Op werkdagen voor 16:00 uur besteld, volgende dag thuisbezorgd.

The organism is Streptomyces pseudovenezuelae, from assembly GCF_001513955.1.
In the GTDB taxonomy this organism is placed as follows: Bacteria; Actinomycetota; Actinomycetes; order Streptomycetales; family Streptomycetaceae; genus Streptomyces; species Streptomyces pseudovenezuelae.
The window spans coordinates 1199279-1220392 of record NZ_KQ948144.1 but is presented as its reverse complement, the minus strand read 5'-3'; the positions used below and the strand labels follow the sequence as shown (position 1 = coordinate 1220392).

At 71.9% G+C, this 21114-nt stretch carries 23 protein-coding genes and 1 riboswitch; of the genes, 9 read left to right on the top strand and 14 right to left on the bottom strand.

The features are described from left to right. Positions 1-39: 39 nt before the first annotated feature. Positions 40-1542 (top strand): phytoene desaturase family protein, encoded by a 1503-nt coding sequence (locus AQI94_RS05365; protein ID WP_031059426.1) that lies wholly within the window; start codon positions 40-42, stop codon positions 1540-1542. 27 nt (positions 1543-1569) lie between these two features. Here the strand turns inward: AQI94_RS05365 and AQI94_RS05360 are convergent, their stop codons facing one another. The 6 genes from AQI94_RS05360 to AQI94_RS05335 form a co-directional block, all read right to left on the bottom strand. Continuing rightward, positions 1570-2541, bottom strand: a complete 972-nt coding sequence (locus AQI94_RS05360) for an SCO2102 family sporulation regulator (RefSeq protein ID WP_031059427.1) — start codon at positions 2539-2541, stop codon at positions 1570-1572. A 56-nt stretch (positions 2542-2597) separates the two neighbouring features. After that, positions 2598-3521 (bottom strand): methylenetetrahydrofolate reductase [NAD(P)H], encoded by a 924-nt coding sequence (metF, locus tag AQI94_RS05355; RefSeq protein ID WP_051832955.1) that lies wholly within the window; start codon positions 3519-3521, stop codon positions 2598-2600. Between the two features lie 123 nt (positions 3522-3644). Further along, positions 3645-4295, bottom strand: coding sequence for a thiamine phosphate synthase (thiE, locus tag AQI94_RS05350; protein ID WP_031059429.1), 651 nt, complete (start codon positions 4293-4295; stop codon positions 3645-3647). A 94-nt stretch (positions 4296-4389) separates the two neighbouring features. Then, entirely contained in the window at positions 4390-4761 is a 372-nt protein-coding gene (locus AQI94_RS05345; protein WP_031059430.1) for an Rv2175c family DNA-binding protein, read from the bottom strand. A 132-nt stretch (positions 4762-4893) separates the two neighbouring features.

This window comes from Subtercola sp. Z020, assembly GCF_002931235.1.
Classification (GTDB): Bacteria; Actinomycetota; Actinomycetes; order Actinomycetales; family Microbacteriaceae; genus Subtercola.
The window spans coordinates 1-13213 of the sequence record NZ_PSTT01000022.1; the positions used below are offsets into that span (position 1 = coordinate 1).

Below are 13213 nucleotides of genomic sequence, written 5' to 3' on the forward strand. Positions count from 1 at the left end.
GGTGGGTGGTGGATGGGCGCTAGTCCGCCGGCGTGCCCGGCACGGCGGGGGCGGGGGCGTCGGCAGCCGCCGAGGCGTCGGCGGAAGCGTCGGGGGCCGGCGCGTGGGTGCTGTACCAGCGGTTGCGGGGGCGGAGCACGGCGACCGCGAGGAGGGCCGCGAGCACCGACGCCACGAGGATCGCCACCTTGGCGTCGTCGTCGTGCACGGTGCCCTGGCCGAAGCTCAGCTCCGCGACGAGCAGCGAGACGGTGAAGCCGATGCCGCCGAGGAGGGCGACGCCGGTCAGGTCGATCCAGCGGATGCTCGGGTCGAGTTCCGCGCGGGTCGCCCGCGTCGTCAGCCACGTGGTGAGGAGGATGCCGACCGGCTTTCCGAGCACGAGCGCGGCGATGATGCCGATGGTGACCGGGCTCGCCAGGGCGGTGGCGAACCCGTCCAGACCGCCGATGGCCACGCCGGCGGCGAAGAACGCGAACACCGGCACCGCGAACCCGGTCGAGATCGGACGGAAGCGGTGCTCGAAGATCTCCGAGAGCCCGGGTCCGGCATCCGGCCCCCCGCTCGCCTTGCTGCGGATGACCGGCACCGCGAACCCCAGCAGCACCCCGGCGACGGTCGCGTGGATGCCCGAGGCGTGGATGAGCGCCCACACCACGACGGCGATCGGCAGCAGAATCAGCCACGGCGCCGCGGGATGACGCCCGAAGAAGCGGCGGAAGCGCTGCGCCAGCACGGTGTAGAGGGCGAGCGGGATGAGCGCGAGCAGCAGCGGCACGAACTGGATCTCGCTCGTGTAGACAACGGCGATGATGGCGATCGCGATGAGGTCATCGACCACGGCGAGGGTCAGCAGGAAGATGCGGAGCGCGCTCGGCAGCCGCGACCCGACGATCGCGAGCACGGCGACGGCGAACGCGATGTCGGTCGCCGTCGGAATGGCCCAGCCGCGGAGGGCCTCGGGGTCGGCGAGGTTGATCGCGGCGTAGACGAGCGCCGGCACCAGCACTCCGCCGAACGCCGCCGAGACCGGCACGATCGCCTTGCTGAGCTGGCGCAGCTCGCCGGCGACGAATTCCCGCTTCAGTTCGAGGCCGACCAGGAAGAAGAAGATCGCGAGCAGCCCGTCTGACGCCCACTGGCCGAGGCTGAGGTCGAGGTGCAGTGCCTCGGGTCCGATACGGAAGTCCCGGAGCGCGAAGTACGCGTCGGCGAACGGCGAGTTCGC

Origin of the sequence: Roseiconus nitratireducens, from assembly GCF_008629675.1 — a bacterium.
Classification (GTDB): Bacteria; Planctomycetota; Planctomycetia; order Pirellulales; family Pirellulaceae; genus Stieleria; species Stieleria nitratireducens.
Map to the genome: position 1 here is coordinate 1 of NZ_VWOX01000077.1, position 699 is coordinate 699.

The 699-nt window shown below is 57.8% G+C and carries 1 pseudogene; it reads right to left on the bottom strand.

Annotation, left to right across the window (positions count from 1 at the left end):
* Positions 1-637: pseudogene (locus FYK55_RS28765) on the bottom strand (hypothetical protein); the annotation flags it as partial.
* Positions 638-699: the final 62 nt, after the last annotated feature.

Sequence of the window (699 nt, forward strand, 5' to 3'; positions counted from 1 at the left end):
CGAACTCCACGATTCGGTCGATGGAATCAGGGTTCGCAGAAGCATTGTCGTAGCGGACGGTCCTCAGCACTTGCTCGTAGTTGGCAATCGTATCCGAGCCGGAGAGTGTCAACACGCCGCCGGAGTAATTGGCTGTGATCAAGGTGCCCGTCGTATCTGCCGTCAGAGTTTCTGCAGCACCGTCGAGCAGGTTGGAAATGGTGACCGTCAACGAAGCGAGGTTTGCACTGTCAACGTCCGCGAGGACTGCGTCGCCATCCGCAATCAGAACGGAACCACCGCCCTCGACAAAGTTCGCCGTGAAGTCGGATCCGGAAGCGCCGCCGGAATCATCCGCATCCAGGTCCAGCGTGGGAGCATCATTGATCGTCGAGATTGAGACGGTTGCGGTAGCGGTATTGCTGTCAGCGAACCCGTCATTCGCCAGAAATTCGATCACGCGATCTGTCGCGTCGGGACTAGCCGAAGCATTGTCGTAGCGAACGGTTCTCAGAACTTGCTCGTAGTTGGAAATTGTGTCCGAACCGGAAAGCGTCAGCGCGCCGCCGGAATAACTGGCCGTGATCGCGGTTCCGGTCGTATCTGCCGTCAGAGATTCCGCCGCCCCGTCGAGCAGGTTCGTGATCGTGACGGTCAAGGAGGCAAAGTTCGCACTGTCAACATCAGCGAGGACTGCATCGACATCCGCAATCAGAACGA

Ever since the nineteenth-century the imperial romance has been understood, on some level, not merely as a self-evident genre of adventure capable of producing an aesthetic experience but as a political construction of ideological identifications and exclusions. There is a serious dearth of critical work on late-imperial writers of popular romances written about the Anglo-African colonies and the regions beyond their imperial frontiers. A growing interest in Africa now means that even the Anglo-imperialist using the voices of the original inhabitants to write about Africa is no longer a forgettable novelist from an insignificant corner of the globe. The strategic move in Colonial Voices is to re-evaluate “voice” in terms of “landscape,” in which natural space and cultural space are interdefining, though radically different for indigenous and capitalistic societies. Thus when economic globalization invaded diverse indigenous habitats, it redefined the land as a capitalistic resource. Tribes were progressively displaced from their traditional physical homelands which served as the framework for their cultural voices–for myths, songs, ceremonies, visions. A magnificent scholarly study